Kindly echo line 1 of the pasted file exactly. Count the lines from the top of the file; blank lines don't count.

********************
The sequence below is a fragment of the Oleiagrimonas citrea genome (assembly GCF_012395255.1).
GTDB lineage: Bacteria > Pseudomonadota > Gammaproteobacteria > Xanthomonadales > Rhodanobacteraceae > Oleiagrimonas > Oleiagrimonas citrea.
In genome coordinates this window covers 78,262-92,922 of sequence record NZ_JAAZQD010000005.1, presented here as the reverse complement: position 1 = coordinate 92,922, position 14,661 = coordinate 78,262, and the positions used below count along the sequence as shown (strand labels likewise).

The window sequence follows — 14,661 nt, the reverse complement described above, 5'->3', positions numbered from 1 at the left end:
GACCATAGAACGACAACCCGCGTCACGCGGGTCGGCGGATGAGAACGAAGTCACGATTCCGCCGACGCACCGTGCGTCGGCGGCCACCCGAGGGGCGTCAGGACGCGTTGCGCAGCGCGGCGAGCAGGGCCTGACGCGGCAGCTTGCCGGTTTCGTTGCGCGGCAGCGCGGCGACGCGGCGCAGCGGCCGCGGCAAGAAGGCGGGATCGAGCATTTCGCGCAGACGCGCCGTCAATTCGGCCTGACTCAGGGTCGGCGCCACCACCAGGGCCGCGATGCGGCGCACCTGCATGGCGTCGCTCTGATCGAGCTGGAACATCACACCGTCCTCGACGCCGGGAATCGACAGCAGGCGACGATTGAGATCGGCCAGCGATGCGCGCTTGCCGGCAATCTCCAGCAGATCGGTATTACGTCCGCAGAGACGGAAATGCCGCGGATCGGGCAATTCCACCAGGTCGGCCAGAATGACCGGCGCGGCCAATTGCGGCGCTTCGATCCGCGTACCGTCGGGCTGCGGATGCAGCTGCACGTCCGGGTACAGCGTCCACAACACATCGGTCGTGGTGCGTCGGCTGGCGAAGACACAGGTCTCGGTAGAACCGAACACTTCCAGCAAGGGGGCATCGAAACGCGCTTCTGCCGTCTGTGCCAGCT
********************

The sequence below is a fragment of the Oleiagrimonas citrea genome (assembly GCF_012395255.1).